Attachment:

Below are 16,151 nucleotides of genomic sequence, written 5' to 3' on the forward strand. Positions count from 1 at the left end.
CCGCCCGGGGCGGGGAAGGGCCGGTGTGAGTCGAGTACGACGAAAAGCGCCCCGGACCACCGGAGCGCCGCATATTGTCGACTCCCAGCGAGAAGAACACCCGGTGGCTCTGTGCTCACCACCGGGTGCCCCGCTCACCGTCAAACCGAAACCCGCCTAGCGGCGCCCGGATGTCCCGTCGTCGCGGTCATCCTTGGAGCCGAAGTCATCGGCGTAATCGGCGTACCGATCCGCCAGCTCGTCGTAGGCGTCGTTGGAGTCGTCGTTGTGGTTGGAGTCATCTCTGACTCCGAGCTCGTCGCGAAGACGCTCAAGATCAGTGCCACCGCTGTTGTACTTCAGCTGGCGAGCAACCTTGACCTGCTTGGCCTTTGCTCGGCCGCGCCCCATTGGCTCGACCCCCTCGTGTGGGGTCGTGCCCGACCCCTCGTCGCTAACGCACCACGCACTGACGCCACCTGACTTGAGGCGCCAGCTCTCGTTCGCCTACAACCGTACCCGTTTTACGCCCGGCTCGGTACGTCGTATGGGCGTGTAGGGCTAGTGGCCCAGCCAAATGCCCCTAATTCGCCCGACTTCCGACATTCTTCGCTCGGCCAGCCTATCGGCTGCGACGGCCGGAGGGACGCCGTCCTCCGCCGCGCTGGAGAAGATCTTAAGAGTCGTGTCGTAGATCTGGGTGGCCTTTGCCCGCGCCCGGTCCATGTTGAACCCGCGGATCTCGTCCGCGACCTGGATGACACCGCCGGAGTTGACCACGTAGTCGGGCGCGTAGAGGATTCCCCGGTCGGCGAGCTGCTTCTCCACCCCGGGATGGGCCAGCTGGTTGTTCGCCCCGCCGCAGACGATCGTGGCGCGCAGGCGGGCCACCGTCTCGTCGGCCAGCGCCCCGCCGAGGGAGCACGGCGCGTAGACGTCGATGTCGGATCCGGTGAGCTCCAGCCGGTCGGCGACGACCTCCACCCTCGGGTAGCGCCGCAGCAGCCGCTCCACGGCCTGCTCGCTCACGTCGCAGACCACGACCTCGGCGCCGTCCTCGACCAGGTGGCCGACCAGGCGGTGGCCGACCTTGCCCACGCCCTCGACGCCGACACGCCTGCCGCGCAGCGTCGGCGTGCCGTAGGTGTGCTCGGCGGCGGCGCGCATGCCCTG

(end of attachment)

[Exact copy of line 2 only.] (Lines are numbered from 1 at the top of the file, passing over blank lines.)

CCGCCCGGGGCGGGGAAGGGCCGGTGTGAGTCGAGTACGACGAAAAGCGCCCCGGACCACCGGAGCGCCGCATATTGTCGACTCCCAGCGAGAAGAACACCCGGTGGCTCTGTGCTCACCACCGGGTGCCCCGCTCACCGTCAAACCGAAACCCGCCTAGCGGCGCCCGGATGTCCCGTCGTCGCGGTCATCCTTGGAGCCGAAGTCATCGGCGTAATCGGCGTACCGATCCGCCAGCTCGTCGTAGGCGTCGTTGGAGTCGTCGTTGTGGTTGGAGTCATCTCTGACTCCGAGCTCGTCGCGAAGACGCTCAAGATCAGTGCCACCGCTGTTGTACTTCAGCTGGCGAGCAACCTTGACCTGCTTGGCCTTTGCTCGGCCGCGCCCCATTGGCTCGACCCCCTCGTGTGGGGTCGTGCCCGACCCCTCGTCGCTAACGCACCACGCACTGACGCCACCTGACTTGAGGCGCCAGCTCTCGTTCGCCTACAACCGTACCCGTTTTACGCCCGGCTCGGTACGTCGTATGGGCGTGTAGGGCTAGTGGCCCAGCCAAATGCCCCTAATTCGCCCGACTTCCGACATTCTTCGCTCGGCCAGCCTATCGGCTGCGACGGCCGGAGGGACGCCGTCCTCCGCCGCGCTGGAGAAGATCTTAAGAGTCGTGTCGTAGATCTGGGTGGCCTTTGCCCGCGCCCGGTCCATGTTGAACCCGCGGATCTCGTCCGCGACCTGGATGACACCGCCGGAGTTGACCACGTAGTCGGGCGCGTAGAGGATTCCCCGGTCGGCGAGCTGCTTCTCCACCCCGGGATGGGCCAGCTGGTTGTTCGCCCCGCCGCAGACGATCGTGGCGCGCAGGCGGGCCACCGTCTCGTCGGCCAGCGCCCCGCCGAGGGAGCACGGCGCGTAGACGTCGATGTCGGATCCGGTGAGCTCCAGCCGGTCGGCGACGACCTCCACCCTCGGGTAGCGCCGCAGCAGCCGCTCCACGGCCTGCTCGCTCACGTCGCAGACCACGACCTCGGCGCCGTCCTCGACCAGGTGGCCGACCAGGCGGTGGCCGACCTTGCCCACGCCCTCGACGCCGACACGCCTGCCGCGCAGCGTCGGCGTGCCGTAGGTGTGCTCGGCGGCGGCGCGCATGCCCTG